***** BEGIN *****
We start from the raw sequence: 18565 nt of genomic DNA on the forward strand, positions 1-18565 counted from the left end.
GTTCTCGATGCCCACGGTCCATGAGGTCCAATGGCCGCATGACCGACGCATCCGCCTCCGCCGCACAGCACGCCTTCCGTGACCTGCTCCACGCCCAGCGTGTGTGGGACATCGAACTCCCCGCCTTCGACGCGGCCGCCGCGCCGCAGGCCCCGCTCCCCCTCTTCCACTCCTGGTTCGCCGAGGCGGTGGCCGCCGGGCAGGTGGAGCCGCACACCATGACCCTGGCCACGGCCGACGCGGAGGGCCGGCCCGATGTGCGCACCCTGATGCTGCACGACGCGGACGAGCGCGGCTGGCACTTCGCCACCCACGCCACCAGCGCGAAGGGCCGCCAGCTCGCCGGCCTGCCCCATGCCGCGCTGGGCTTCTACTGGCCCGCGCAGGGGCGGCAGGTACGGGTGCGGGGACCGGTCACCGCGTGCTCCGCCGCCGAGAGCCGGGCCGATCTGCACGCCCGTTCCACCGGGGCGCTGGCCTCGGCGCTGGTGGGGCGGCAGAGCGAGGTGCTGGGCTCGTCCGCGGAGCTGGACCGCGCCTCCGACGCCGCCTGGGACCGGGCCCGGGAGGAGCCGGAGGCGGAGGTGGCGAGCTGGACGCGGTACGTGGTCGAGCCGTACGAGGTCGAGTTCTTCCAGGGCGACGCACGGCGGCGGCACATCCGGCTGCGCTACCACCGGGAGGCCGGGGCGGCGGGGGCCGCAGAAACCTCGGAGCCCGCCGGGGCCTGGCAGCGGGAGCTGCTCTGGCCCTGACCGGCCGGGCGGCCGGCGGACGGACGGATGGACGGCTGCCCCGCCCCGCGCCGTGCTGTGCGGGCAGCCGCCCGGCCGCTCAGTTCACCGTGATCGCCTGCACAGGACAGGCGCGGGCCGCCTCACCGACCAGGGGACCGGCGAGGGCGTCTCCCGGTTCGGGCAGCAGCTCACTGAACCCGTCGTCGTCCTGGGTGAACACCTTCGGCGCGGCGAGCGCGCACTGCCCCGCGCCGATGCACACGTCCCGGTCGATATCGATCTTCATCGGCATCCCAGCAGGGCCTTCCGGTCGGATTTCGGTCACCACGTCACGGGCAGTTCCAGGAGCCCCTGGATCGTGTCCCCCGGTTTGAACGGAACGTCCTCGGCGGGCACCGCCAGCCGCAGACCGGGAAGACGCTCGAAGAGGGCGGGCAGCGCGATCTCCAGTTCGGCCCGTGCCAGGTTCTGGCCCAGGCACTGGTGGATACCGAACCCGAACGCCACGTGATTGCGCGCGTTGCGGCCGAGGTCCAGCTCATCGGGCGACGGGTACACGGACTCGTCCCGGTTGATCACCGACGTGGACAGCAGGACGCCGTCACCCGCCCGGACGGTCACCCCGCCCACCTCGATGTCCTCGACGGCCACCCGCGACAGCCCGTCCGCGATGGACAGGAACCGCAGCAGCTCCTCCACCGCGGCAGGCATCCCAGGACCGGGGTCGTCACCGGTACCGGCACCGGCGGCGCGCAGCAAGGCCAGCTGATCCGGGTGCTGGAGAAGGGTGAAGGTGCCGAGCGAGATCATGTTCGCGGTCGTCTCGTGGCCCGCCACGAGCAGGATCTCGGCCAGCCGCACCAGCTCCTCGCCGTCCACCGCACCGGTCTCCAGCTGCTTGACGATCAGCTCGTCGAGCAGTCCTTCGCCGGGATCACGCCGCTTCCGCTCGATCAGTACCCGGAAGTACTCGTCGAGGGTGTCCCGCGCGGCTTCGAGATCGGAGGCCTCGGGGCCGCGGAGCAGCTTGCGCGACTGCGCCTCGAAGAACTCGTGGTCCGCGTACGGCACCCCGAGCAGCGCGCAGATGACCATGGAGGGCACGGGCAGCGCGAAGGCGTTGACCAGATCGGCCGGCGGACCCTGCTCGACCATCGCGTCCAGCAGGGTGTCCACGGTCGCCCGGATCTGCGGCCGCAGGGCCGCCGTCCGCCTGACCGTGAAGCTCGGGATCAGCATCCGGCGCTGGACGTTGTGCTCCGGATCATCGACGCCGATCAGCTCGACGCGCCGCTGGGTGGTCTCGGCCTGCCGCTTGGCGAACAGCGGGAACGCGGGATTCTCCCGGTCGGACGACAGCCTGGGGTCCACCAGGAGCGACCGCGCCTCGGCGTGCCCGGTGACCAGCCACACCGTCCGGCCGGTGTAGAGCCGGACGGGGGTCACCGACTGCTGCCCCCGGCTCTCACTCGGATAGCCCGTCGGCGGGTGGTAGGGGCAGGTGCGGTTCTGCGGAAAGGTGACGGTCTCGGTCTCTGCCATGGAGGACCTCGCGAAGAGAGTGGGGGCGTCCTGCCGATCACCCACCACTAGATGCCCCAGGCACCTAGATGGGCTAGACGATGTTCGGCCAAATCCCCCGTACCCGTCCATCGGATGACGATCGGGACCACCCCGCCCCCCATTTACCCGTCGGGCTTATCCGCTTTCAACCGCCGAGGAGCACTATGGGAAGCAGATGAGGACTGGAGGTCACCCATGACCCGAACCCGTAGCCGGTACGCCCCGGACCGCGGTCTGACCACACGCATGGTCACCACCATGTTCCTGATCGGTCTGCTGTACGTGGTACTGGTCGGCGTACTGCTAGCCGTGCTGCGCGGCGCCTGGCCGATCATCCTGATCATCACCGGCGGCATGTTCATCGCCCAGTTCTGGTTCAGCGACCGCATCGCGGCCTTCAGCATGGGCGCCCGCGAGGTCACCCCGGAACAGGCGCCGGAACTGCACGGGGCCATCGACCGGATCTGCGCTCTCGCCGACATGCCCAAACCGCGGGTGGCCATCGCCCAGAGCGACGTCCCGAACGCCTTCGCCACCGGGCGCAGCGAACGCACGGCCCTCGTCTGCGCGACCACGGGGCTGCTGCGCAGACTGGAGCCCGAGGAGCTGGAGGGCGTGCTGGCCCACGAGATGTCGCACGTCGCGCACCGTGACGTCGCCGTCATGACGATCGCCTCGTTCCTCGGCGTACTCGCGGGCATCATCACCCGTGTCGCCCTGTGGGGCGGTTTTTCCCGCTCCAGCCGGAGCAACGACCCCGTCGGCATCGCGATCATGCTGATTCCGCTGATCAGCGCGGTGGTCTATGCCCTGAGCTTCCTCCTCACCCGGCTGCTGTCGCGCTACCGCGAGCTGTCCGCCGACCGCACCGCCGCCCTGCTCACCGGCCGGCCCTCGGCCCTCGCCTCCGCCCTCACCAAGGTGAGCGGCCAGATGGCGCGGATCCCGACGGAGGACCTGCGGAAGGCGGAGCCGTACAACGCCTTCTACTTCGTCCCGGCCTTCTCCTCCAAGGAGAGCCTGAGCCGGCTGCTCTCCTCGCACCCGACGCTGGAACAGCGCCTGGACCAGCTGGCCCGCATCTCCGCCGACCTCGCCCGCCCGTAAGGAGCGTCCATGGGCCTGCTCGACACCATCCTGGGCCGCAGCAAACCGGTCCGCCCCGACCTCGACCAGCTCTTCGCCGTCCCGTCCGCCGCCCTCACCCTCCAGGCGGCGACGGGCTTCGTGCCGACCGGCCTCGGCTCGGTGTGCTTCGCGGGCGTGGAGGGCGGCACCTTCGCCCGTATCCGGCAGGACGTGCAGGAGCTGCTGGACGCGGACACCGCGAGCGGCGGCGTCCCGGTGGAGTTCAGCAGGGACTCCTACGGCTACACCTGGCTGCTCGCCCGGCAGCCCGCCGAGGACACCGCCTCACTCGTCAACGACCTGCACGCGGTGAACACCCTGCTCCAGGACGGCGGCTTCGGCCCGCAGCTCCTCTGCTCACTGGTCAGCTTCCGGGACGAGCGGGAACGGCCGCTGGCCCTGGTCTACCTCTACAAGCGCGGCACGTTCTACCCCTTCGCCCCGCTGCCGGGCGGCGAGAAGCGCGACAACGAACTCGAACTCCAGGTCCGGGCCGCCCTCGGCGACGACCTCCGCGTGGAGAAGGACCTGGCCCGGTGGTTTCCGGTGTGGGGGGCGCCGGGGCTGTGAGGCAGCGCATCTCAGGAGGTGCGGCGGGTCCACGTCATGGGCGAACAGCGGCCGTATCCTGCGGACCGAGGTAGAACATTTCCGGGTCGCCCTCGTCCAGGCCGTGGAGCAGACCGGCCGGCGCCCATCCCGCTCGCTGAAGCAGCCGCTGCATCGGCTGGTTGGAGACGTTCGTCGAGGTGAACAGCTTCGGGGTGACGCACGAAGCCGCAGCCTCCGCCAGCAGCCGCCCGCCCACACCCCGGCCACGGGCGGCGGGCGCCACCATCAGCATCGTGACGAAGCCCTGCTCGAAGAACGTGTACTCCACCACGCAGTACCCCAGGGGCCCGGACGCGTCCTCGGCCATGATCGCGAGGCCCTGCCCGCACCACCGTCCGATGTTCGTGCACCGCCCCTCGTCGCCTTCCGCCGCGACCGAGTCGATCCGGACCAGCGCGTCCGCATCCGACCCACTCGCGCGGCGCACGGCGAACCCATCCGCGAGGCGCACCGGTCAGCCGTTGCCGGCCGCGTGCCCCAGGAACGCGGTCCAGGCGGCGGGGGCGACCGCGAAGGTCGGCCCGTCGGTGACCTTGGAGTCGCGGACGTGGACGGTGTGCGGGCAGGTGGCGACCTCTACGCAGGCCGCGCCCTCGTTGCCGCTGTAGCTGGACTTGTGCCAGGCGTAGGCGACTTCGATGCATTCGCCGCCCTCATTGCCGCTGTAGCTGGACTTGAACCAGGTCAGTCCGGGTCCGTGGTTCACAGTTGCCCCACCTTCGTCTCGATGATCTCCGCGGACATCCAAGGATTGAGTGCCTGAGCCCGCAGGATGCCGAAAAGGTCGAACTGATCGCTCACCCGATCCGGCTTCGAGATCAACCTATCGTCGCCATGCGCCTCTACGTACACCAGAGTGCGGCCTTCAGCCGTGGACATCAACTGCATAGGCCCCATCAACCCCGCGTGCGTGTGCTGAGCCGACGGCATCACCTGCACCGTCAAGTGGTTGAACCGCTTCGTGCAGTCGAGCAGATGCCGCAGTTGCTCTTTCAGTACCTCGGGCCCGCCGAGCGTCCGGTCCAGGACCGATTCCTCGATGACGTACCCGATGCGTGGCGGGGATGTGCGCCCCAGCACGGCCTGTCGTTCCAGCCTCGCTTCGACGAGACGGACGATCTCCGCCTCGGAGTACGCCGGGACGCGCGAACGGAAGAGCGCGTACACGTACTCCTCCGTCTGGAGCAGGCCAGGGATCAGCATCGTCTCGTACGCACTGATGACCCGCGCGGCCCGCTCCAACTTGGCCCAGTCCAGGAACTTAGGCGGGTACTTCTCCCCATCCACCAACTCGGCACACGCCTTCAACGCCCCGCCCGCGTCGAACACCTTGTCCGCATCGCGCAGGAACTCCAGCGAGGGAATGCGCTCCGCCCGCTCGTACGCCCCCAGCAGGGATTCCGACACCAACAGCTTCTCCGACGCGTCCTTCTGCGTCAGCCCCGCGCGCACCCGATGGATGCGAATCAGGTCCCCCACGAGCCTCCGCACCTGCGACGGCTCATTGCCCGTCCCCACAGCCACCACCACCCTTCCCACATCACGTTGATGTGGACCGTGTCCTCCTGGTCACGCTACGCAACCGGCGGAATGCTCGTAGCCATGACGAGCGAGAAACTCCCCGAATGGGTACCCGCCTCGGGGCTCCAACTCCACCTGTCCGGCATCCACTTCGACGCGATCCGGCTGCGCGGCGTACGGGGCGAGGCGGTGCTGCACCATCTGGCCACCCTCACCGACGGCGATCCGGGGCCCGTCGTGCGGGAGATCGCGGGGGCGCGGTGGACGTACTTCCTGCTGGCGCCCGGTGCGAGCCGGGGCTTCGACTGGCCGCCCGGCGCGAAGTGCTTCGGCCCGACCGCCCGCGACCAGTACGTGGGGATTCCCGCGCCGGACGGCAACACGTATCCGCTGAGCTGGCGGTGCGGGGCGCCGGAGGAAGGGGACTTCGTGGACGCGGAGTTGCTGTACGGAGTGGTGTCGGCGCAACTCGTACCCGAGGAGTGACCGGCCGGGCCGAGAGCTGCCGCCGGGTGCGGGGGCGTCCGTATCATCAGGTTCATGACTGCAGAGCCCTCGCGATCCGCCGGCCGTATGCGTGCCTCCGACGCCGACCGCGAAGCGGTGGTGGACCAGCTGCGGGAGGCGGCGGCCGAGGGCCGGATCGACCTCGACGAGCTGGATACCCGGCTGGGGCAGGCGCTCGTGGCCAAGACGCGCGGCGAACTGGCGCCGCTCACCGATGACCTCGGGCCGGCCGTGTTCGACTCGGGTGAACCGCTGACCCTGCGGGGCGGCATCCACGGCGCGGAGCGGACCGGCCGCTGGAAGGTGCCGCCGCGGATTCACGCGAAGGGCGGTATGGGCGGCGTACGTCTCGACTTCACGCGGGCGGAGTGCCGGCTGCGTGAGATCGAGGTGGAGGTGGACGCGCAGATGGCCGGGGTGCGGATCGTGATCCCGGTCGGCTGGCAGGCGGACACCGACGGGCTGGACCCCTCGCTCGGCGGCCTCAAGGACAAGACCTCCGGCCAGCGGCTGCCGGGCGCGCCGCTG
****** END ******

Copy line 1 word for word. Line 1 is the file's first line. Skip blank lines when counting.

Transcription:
We start from the raw sequence: 18565 nt of genomic DNA on the forward strand, positions 1-18565 counted from the left end.